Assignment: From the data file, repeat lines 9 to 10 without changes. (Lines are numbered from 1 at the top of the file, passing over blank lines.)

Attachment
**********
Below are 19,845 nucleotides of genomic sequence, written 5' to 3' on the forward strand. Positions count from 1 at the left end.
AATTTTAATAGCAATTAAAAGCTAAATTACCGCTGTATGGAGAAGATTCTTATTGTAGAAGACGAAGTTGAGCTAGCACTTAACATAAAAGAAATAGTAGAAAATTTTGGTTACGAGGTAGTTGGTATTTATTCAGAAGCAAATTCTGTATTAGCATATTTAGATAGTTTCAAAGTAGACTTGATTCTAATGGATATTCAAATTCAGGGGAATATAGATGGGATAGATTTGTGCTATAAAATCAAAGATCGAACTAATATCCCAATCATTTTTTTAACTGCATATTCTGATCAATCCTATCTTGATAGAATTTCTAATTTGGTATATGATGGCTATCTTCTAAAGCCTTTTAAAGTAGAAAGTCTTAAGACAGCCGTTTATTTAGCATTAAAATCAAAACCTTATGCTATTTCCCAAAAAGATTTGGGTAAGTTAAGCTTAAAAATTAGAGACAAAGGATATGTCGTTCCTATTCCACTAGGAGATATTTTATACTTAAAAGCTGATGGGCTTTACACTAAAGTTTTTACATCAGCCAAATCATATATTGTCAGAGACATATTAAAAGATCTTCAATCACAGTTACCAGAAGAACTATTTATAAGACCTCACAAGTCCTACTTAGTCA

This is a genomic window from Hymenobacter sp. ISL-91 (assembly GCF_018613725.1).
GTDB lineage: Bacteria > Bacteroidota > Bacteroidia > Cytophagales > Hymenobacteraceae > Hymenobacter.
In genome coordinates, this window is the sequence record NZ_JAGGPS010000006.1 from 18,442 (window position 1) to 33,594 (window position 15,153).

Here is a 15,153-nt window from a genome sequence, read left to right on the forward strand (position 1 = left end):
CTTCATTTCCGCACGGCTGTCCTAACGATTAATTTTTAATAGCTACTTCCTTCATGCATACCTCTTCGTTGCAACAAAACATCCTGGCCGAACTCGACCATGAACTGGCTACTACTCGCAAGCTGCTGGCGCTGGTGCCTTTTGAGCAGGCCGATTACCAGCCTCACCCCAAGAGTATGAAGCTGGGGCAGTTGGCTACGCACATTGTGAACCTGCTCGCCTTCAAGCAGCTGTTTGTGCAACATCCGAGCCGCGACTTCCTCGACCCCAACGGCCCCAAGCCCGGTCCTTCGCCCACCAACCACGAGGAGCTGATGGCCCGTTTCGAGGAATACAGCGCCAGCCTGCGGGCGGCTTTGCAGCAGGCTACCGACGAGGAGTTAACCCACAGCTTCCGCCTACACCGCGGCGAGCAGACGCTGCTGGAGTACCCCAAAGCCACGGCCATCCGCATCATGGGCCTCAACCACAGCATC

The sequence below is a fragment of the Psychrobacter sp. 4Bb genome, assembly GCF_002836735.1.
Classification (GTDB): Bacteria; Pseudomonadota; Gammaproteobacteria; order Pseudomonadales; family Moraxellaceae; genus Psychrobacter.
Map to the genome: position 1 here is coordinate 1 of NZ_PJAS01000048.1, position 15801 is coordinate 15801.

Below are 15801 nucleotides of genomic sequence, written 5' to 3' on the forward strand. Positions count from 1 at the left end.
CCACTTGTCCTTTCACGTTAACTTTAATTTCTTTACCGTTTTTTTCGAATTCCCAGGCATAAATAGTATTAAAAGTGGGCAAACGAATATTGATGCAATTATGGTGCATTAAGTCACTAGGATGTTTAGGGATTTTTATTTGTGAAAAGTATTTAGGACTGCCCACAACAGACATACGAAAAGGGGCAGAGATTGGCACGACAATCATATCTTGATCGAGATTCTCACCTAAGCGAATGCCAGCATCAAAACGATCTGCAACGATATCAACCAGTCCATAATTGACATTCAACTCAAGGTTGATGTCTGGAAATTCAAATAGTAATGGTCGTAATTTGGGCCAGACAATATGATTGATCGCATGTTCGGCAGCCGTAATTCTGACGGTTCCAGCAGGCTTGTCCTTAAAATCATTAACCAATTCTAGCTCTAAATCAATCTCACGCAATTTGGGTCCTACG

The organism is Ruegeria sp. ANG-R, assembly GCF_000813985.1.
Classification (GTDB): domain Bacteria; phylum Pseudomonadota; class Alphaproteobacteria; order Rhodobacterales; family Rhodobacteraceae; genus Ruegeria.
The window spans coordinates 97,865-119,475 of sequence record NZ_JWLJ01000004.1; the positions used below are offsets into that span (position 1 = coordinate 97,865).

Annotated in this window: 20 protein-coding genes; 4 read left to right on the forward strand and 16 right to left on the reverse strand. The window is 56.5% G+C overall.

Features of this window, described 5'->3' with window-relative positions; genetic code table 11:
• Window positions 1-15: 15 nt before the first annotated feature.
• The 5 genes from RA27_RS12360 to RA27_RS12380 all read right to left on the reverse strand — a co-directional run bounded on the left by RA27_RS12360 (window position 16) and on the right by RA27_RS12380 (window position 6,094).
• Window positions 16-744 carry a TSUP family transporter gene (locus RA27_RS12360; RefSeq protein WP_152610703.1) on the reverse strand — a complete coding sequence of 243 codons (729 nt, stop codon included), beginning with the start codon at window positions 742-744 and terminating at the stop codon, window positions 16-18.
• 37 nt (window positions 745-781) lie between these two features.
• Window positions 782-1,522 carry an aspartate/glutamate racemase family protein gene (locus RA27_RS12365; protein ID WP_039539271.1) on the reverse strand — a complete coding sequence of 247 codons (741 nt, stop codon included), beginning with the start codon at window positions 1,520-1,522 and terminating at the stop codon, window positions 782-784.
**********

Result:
Classification (GTDB): Bacteria; Pseudomonadota; Gammaproteobacteria; order Pseudomonadales; family Moraxellaceae; genus Psychrobacter.
Map to the genome: position 1 here is coordinate 1 of NZ_PJAS01000048.1, position 15801 is coordinate 15801.